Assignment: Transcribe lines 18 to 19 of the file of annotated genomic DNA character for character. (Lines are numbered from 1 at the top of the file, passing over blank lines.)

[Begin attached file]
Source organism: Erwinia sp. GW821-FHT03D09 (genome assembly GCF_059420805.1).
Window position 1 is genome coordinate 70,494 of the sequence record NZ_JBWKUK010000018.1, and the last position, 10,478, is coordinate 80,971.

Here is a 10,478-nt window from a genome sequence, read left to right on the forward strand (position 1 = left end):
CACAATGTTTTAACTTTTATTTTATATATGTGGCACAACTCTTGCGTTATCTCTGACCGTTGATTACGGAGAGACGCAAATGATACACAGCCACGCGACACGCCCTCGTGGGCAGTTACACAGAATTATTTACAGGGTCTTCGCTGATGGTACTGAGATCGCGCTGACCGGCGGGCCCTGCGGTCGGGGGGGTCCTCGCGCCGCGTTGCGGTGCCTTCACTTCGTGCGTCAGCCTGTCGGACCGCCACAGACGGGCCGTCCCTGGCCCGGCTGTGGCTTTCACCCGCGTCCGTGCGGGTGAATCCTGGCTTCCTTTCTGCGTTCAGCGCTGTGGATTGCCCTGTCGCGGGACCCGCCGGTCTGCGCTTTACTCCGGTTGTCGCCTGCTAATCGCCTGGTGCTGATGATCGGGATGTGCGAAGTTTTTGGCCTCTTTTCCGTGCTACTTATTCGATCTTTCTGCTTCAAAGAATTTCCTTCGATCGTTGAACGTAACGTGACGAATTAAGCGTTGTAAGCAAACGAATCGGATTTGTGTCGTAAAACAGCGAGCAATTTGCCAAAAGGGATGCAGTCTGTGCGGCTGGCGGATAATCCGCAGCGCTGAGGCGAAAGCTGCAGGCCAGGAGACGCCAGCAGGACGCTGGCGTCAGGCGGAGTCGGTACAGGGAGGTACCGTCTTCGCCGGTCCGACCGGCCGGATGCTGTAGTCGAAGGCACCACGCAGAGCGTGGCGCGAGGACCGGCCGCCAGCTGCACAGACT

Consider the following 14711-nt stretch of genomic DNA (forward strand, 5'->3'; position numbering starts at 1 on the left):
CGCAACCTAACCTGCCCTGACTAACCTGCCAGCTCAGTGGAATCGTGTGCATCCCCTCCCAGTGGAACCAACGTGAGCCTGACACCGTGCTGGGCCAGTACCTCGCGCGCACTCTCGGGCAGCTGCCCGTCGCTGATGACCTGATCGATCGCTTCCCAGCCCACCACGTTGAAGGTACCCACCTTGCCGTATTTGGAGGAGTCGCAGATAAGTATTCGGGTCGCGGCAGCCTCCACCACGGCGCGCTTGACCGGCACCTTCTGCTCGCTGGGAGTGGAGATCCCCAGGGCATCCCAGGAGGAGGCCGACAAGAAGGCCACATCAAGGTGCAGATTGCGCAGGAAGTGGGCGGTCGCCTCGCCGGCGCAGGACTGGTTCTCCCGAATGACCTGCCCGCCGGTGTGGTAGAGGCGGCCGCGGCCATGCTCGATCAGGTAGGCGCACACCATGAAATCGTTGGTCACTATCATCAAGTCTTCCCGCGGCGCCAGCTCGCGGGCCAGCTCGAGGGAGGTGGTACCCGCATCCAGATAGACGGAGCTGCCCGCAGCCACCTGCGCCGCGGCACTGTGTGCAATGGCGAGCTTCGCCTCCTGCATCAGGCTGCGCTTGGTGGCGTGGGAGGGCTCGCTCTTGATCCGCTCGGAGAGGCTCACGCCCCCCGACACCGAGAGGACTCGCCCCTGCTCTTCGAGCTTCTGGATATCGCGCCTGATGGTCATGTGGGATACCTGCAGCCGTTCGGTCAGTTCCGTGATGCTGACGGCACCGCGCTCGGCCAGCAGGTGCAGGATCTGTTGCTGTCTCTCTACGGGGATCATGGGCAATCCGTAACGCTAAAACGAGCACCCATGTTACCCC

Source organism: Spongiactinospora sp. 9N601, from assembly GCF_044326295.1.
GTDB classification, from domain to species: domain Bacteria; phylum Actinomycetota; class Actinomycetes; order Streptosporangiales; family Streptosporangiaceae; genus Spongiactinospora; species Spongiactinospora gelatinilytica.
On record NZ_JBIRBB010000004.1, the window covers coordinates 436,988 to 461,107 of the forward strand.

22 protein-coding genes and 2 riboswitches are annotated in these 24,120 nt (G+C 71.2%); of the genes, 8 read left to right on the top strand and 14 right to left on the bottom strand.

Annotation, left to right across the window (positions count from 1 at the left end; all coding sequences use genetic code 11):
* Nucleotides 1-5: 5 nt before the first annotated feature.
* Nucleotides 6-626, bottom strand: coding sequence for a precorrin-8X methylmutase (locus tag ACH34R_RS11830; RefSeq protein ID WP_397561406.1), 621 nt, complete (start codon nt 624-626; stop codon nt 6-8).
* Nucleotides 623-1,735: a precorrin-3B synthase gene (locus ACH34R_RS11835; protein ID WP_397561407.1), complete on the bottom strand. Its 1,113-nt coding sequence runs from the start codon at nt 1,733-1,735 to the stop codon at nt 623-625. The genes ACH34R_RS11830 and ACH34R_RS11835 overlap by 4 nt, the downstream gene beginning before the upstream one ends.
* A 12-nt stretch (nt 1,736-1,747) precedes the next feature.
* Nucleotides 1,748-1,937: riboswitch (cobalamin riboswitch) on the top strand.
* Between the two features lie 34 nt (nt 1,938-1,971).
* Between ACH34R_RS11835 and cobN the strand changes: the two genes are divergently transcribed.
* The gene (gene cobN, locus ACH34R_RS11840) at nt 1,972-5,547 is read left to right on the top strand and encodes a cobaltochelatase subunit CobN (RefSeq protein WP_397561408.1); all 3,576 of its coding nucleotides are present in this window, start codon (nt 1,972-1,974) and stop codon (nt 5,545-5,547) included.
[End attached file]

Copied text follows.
* Between ACH34R_RS11835 and cobN the strand changes: the two genes are divergently transcribed.
* The gene (gene cobN, locus ACH34R_RS11840) at nt 1,972-5,547 is read left to right on the top strand and encodes a cobaltochelatase subunit CobN (RefSeq protein WP_397561408.1); all 3,576 of its coding nucleotides are present in this window, start codon (nt 1,972-1,974) and stop codon (nt 5,545-5,547) included.